Dumbbell calf raise

1. On one foot, stand on a box or platform. Hold a dumbbell in one hand and use the other to hold a stable surface or object.

2. Allow your heel to move toward the floor, then press up on toes as high as possible.

3. Flex your calves by lifting your body up before moving back to starting position.

dumbbell calf raise

Seated dumbbell calf raises

1. Sit on a bench and place the balls of your feet above a short platform. Hold dumbbells across lower quads.

2. Perform a seated calf raise by pressing calves up and moving heels down.

3. Stretch your feet, and then press up onto toes as high as possible and squeeze.

Seated calf raises without a machine

1. Sit on a firm and sturdy chair and place your feet flat on the floor. Your knees must be aligned directly above the feet and not turned in or out.

2. Lean forward and place hands on your thighs near the knees, and push down to increase resistance. Slowly press down onto the balls of your feet and raise your heels up.

3. Gradually move your heels down and repeat steps. 

seated calf raises without a machine

Seated calf raises on machine

1. On the calf press machine, place the balls of your feet on the platform.

2. Undo the safety latch and release the weight on the calves.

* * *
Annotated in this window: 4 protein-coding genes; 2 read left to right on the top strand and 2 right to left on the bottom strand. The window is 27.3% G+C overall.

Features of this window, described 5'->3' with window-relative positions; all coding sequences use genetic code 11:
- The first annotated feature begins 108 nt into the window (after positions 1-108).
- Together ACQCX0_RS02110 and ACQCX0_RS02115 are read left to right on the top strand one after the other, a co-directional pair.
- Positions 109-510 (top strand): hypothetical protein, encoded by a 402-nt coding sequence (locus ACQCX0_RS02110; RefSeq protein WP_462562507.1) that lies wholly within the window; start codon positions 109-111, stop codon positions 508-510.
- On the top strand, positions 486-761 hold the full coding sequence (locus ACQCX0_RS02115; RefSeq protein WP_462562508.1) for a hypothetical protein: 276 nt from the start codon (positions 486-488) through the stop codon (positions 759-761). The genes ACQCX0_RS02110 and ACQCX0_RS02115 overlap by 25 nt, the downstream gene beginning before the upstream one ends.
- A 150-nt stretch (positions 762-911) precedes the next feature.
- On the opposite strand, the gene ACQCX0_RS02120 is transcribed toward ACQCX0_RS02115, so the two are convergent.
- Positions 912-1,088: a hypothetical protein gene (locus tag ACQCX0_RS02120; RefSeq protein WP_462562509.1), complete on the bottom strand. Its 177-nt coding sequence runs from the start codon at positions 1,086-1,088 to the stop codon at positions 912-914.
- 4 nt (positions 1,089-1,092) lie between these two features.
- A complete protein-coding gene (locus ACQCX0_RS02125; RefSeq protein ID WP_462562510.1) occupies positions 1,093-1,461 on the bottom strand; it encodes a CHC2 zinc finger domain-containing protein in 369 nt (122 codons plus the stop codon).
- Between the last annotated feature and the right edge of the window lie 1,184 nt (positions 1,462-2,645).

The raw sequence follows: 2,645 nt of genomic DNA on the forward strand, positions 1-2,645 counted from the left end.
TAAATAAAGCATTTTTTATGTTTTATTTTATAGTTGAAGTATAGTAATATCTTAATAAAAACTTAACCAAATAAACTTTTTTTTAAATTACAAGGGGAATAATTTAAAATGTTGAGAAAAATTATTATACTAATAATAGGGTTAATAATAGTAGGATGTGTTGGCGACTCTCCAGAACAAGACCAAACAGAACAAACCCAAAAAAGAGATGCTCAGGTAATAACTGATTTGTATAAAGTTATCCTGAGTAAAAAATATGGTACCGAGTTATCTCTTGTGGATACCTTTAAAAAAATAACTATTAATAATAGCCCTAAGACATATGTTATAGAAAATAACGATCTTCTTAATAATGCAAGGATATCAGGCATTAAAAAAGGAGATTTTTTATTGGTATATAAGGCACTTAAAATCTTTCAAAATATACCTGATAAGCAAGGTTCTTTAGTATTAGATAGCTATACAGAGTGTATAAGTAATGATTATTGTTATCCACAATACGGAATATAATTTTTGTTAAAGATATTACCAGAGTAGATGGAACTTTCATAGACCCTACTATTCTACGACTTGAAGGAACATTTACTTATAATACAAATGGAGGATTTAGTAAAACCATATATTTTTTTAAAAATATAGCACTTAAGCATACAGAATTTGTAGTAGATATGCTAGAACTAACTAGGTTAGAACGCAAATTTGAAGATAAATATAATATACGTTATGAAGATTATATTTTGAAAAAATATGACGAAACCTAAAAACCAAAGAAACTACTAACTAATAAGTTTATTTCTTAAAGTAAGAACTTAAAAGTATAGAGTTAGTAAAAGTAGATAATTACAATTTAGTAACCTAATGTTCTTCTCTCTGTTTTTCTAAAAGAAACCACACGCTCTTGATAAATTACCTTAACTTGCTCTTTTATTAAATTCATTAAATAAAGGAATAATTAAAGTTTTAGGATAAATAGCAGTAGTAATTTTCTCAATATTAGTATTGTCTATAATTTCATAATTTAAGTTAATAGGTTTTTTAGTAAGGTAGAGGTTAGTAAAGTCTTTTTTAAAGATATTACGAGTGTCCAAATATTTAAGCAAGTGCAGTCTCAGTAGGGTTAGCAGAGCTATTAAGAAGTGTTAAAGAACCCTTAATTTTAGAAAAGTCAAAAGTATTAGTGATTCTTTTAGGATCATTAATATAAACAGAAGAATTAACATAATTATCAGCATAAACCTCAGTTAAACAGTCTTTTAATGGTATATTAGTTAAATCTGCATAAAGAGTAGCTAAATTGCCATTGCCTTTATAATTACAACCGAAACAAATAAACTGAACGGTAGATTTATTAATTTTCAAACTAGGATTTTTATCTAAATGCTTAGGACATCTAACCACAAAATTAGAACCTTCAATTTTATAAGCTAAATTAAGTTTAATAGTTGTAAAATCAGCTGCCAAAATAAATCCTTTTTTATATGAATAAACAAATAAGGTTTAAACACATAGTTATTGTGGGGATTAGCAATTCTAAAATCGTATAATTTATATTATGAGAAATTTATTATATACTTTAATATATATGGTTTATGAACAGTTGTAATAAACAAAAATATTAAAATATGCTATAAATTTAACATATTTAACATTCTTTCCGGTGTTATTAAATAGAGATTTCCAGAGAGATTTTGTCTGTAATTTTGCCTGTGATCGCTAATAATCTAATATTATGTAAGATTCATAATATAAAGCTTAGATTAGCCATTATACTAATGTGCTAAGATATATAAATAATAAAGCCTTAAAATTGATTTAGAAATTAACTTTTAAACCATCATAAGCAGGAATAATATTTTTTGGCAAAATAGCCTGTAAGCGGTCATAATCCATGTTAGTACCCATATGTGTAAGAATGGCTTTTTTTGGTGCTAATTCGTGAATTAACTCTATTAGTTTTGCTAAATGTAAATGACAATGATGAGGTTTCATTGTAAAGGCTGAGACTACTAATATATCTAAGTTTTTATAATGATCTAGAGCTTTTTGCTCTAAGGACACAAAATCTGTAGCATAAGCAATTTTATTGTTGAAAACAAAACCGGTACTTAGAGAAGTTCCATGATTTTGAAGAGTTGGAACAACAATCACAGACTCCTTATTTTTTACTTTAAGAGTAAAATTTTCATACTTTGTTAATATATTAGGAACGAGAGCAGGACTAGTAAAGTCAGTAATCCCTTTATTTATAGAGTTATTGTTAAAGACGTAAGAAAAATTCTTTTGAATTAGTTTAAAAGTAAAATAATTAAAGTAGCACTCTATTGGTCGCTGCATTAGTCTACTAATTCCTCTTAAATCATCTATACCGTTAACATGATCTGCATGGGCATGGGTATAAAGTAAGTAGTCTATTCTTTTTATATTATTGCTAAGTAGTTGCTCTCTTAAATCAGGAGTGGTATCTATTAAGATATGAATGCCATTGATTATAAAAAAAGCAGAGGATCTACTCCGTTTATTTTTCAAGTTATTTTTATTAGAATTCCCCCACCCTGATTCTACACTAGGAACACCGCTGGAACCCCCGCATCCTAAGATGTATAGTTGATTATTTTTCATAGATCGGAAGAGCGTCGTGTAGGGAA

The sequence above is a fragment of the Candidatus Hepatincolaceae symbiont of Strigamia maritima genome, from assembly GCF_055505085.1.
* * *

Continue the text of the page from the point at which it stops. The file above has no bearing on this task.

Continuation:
3. Move your heels down as low as possible to reduce the weight.

4. Press onto the balls of your feet and lift heels upward.

Leg press calf raise

1. Sit on a leg press machine and put the balls of your feet at the bottom platform, with your heels dangling off the edge. Don't unrack the safety bars.

2. Press through the balls of your feet and squeeze calves.

3. Slowly lower your toes downward and do additional reps.

Smith calf raise

1. Step into the Smith machine and place the balls of your feet on the platform.

2. Once the bar is across the upper back, lower your heels toward the floor and stretch.

3. Press up onto your toes as high as possible and repeat.

Seated Smith calf raise

1. Sit on the bench inside a Smith machine. Put the balls of your feet on the platform and hold the bar across your lower quads.

2. Using your calves, press up and move heels back to the floor.

3. Once your feet are fully stretched, press onto toes, move up and squeeze.

How many calf raises should you do?

While there’s no “official recommendation” for the amount of calf raises you ought to be doing, 10 reps would be a good place to start. Try to do as many sets as you can so you’re able to perform a total of 30 reps, with 45 seconds of rest in between sets.23 If you feel like 10 reps is too much or too little, go for eight to 12 reps of calf raises for one to three sets.24